EDITORIAL: Legalization: another tool in the colonial playbook

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From enforcement to education, one thing is for certain – the communities of the territory know what they do and do not want when it comes to cannabis legislation – and they are willing to fight for it.Yellowknife MLA Kieron Testart said one thing was very clear coming away from all the consultations, “that no matter the size of the community, people want local cannabis stores.”

He then listed off communities that were particularly outspoken, such as Ulukhaktok, Tuktoyaktuk, Fort McPherson and Behchoko. Testart also noted that even Deline – which doesn’t allow alcohol – was vocal with visiting committees of MLAs about having stores in the community.

“People want local cannabis stores that are operated by the Indigenous government at the community level,” said Testart.

The government brain trust has decided instead to use liquor stores as the purchase point for cannabis in the territory, which will also handle mail-orders to communities for the 27 out of 33 of them that don’t have stores.

This makes sense if one has faith that the NWT Liquor Commission will be able to control what most assuredly is a porous, entirely unmanageable cannabis market that cares little about what the GNWT says or does about it.

Mail-order cannabis, which can be obtained from any number of online vendors, has already made so many inroads into communities that any attempt to control it would be like playing a game of whack-a-mole armed with a wet noodle.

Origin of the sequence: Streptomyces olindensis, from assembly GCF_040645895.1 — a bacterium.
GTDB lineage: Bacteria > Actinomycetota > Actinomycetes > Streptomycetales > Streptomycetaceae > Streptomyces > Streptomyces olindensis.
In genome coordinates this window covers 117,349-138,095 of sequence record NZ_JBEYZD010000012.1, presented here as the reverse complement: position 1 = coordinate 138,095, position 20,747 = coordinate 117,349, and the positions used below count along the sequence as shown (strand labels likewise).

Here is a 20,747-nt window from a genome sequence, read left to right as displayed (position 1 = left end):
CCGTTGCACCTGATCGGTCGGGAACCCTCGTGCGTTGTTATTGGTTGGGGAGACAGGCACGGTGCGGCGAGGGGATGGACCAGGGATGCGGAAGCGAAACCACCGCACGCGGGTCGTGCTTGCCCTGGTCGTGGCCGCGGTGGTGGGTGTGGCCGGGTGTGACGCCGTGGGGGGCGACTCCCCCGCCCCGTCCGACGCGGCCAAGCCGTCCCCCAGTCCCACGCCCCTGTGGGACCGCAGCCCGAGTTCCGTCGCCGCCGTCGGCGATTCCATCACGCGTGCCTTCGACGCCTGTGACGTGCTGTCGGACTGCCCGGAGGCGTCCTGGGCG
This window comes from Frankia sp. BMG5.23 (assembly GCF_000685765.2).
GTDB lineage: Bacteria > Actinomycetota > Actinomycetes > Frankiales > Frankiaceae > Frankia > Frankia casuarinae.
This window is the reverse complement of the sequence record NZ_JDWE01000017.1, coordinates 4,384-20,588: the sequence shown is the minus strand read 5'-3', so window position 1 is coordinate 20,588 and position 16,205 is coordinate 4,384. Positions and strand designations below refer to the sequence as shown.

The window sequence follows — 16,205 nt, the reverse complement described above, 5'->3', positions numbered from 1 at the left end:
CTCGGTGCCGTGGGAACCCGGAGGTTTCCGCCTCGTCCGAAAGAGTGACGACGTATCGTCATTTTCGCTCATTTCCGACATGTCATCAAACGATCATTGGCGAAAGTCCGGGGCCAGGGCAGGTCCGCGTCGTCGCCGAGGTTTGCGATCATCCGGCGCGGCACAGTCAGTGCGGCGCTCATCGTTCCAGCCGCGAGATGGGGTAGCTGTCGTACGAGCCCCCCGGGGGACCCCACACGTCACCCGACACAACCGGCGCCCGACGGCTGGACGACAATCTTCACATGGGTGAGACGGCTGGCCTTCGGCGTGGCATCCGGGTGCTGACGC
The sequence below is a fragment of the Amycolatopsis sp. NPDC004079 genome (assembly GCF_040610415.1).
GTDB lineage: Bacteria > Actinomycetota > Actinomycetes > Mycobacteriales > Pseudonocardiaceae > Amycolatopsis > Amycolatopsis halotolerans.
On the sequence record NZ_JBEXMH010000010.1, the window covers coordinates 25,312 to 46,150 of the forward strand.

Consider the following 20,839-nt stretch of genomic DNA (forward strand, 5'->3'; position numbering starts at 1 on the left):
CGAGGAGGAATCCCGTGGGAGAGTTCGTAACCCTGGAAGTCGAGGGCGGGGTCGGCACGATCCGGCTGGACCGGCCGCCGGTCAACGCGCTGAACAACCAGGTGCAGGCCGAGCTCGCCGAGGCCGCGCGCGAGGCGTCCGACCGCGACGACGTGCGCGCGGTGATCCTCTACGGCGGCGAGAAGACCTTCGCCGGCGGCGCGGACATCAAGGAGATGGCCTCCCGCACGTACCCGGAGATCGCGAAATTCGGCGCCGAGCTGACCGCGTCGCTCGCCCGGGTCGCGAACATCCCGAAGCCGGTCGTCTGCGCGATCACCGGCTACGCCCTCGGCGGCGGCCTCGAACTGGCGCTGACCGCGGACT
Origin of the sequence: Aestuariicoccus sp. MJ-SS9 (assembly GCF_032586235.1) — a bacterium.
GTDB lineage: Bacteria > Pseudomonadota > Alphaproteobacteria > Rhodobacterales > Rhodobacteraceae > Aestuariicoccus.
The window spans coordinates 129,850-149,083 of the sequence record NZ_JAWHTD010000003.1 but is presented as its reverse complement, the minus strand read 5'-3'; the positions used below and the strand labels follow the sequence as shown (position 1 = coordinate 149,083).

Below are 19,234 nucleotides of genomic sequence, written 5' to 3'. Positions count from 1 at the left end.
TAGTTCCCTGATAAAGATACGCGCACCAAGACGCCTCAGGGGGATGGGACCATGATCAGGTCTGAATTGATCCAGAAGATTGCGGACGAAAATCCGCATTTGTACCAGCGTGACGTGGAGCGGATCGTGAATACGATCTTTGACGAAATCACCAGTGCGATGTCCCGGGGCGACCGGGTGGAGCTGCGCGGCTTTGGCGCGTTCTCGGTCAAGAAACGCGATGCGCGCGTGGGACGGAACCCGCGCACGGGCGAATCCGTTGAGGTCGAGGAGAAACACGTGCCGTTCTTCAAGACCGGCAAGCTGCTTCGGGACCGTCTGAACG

And not to appear too self-interested, the liquor commission is an institution so archaic it continues to blindly insist on forbidding liquor ads in newspapers while a super highway of satellite, cable television and Internet advertisements stream into people’s homes and onto their phones with every conceivable liquor product known to humankind.

We fail to see how it will be able to regulate a market with zero cross-boundary enforcement – thanks to an indifferent Canada Post, which gave up trying to stop cannabis orders the day Justin Trudeau became prime minister. Or, compete with anonymous and discreet vendors not selling “government weed.”

If the goal is to prevent the rampant availability of illicit cannabis in communities, it makes sense that the communities themselves have control over its sale.

Let designated people in communities grow it and sell it. This will not eradicate outside mail orders but is bound to be more palatable to the people who partake.

Premier Bob McLeod waltzed into a burning barn last year with his “red alert” statement accusing the feds of hoisting more of the same-old colonialism onto the NWT. He soon realized the same accusation can be levelled at the GNWT, and it was.

By insisting on a liquor store and mail-order model that encourages, rather than discourages illicit cannabis sales, while closing the door on local, Indigenous would-be entrepreneurs, the GNWT is giving people another reason to affix it with the colonial label.

If cannabis is about to be legalized it needs to not only be decriminalized but also privatized and put into the hands of the people.